Thomas skipped down the street with five dollars in his pocket.
    Sally explored the byways of London with her new friend.

    And other ways of expressing relevant possession or accompaniment are also common:

    Freeman was apprehended in possession of a shotgun.
    The defendant was arrested in the company of his brother.

    In the passive cases, there's a relationship to forms like these:

    <someone> apprehended Freeman in possession of a shotgun.
    <someone> arrested the defendant in the company of his brother.

    But it seems unlikely on several grounds that the correct constituency is

    <someone> apprehended [ Freeman in possession of a shotgun ]

    And the general use of possessive and comitative with-phrases seems to offer a plausible alternative analysis.]

  42. Neal Goldfarb said,

    March 22, 2013 @ 7:59 pm

    @Me: "Even if assuming this isn't a case of discontinuous constituency"

    An example of the rarely-seen Stacked Conditional construction.

  43. J.W. Brewer said,

    March 22, 2013 @ 10:02 pm

    An example of the same construction in a headline that doesn't use the verb "arrest" (although the story describes an arrest): "LI women found with heroin, kids in SUV" (AP story dated yesterday, found at http://www.nypost.com).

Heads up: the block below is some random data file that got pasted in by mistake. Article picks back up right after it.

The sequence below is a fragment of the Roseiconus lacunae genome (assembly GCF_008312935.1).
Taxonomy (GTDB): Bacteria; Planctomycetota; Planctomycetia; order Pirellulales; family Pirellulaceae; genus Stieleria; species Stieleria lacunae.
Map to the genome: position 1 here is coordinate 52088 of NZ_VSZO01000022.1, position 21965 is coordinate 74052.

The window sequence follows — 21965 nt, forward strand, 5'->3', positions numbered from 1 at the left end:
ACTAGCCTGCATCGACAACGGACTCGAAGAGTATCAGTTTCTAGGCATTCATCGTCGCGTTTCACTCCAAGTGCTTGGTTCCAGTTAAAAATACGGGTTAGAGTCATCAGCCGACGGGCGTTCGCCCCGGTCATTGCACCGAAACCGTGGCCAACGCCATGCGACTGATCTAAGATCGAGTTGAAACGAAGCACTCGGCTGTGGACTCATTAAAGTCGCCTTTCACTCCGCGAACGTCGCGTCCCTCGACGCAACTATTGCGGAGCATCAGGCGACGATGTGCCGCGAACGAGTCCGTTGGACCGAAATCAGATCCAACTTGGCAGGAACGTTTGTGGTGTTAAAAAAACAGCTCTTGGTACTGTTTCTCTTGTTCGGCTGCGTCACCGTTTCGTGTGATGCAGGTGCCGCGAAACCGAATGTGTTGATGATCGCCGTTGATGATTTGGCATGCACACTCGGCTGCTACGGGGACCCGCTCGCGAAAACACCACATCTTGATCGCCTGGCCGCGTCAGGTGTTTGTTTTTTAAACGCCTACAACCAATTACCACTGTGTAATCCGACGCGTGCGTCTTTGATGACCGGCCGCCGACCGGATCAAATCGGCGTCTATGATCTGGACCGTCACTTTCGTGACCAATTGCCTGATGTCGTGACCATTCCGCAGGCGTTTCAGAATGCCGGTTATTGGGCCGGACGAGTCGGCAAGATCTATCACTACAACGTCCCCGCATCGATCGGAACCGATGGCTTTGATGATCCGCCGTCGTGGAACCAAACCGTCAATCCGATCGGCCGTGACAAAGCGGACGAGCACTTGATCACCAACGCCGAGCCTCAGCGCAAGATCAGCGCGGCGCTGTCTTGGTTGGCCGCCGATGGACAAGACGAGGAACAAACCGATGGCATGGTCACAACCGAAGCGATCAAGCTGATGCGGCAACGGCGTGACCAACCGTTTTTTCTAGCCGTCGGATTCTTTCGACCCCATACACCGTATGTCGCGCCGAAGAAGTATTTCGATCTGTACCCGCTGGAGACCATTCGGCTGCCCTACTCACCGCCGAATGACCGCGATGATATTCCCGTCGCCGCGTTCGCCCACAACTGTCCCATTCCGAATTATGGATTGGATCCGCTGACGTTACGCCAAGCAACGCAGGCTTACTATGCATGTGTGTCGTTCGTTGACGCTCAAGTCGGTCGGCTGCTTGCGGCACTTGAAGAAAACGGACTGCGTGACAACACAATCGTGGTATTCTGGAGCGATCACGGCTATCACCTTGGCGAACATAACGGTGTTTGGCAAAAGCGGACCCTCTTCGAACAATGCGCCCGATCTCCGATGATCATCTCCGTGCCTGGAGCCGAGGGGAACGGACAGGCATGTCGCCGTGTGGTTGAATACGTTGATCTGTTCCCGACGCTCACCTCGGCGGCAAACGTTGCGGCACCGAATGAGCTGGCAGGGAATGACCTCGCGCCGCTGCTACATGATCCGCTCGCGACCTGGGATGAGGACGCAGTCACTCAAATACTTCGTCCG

44. DNEvans said,

    March 23, 2013 @ 3:42 am

    "Man wandering in traffic arrested possessing gun"

  45. dainichi said,

    March 23, 2013 @ 6:32 am

    Mark:

    I need a bit more convincing.

    In Spanish, which has constructions similar to "The man was arrested naked", "naked" would match "the man" in number and gender. I'm no good at Latin, but my guess would be that in Latin it would match in case as well. Please correct me if I am wrong.

    Of course, in these languages PPs wouldn't have case, number or gender matching what it is modifying, so one would have to accept my premise that in "The man was arrested with a gun", "with a gun" is a similar kind of adjunct as "naked" above.

  46. Neal Goldfarb said,

    March 23, 2013 @ 9:34 am

    @Mark: "Would you prefer 'is interpreted with respect to' rather than 'modifies'? "